I have operated a Linux server as an internal Web server in our department for about four years. I have to admit I have spent many hours learning Linux. I had limited prior experience and no IT training. I spent time learning and enhancing the system and no time correcting problems or getting software to run correctly. That probably took three hours over the whole four-year period. In my experience, Linux has been much less frustrating than Microsoft products in the support that I do. I'd rather spend my limited time enhancing or improving a system rather than trying to get something simple to work cleanly as it should have out of the box.

Linux allows for time to provide better customer service

Submitted by Steve Ball:

I can't understand how Microsoft can claim Windows has a lower TCO than Linux. Just on the virus and license management Windows loses hands down, not to mention the security, stability and downtime to patch.

I have been a support engineer for more than 20 years working with Microsoft, Novel Unix, Linux, Apple and various other systems over the years.

I have no doubt that the TCO for Linux is significantly lower because it is simple to remotely administer a Linux server through SSH, whereas PCAnywhere or VNC for the remote administration of Windows machines is very slow over dial-up or slow Internet links.

I am now a support engineer for around 240 sites running Linux servers for Internet access e-mail, Web browsing, Web servers and anti-virus (for Microsoft clients). We support around 300 servers with four to 700 users with a support staff of four engineers.

The support that we give includes hardware support on-site, remote security patches and updates, firewall maintenance, remote administration help. We even help people restore from backups. This is a level of support that I have never been able to offer to Windows customers, and I certainly would not have been able to offer this level of support for the amount we charge our customers.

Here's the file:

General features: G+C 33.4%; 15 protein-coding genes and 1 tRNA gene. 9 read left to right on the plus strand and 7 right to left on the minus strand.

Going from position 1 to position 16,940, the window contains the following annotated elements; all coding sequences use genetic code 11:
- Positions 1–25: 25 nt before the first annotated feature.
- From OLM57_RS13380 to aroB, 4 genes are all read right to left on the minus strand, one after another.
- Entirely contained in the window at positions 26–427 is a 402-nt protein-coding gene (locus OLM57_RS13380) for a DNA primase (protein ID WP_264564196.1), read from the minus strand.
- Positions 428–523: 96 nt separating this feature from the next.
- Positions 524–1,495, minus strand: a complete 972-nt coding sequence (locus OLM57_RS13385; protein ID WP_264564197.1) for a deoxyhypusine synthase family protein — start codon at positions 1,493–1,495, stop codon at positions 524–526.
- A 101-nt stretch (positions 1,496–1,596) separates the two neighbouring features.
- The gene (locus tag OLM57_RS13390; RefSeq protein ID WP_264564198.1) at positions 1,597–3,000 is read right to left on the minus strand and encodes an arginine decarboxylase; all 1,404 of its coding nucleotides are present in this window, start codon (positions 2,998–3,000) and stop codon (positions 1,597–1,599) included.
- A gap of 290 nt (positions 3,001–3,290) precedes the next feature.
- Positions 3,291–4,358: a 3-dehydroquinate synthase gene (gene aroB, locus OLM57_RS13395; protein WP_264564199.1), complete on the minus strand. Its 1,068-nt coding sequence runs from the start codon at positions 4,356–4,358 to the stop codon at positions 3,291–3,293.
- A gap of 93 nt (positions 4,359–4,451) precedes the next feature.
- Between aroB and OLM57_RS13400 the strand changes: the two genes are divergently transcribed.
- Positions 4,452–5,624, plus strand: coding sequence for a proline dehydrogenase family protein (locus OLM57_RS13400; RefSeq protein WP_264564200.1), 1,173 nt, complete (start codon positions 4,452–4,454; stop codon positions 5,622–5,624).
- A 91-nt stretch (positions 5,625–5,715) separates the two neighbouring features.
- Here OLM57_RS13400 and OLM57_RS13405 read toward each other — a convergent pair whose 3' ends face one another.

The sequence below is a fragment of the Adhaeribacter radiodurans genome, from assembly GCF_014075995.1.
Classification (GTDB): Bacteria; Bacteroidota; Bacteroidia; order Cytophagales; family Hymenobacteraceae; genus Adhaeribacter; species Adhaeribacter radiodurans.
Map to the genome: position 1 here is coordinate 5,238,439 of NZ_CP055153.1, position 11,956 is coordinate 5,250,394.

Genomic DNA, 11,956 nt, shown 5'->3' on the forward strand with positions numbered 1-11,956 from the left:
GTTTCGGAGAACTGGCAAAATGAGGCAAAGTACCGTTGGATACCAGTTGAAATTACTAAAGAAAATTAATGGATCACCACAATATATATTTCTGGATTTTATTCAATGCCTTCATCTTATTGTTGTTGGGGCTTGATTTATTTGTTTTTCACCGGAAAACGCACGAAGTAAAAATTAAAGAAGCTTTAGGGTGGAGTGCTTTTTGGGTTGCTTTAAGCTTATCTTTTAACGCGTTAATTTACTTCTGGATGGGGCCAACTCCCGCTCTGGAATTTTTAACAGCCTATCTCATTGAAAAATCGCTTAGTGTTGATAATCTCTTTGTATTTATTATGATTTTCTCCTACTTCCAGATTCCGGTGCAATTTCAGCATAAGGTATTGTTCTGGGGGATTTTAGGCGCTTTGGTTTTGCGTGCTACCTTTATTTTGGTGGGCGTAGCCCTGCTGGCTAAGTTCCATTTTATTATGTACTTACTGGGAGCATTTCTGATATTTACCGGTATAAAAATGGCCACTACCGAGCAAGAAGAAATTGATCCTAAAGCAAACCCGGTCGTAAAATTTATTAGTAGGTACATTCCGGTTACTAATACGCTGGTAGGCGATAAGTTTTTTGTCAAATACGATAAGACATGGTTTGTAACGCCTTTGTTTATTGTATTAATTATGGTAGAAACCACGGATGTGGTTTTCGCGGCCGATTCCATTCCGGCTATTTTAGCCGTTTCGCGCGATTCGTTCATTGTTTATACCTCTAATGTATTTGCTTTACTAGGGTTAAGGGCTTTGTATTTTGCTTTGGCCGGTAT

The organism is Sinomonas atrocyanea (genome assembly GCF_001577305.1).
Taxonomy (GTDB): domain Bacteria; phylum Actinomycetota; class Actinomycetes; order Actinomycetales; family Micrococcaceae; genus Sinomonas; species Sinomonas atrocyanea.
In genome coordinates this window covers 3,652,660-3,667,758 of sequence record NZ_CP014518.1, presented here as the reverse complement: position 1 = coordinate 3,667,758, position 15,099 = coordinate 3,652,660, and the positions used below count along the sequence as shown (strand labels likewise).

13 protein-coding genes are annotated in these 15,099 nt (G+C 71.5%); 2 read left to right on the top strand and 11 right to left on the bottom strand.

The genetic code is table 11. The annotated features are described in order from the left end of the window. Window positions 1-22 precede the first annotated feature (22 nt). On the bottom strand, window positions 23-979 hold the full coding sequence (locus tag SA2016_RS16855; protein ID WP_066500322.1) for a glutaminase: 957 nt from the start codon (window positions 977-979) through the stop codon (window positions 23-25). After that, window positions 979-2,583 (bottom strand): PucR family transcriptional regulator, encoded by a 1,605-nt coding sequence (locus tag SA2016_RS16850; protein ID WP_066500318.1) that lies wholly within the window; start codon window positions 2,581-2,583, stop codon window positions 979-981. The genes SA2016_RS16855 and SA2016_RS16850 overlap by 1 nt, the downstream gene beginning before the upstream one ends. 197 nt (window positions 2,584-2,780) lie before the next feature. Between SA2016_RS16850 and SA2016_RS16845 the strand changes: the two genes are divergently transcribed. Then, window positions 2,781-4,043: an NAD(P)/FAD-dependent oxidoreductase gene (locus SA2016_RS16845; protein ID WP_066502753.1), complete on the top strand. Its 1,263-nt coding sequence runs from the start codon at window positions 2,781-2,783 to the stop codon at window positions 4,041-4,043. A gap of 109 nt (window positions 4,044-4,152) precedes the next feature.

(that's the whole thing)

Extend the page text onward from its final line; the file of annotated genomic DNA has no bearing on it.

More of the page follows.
I just checked the main server on our busiest site and it's uptime is more than one year. Yes, uptime, meaning it has run continuously for more than a year without a reboot. Show me a Windows server connected to the Internet that has not been rebooted in more than a year, and I will show you a Windows server that is infected with Code Red, Nimda, etc., because you need to reboot to apply almost all Windows patches.

My customer runs 24Hrs 365 days/year, so a reboot would have a TCO cost, and a reboot every week or two for patches would have a significant TCO cost.

An area of cost that you did not include in Windows TCO is the significant cost of License Management. This is one area where users are guilty of piracy unless they can prove they have all of the media and licenses for every Windows computer you use. This is a sales tactic used by Microsoft against schools, to make them either show every license they have for every machine, or buy new licenses for the entire site including any Apple or Linux computers they have.


Want to respond to what was said? Want to add your own opinion? Please write to us at

For more views on Microsoft versus Linux, read part two.

Read part one of the Windows versus Linux letters.

Dig Deeper on Windows client management

Start the conversation

Send me notifications when other members comment.

Please create a username to comment.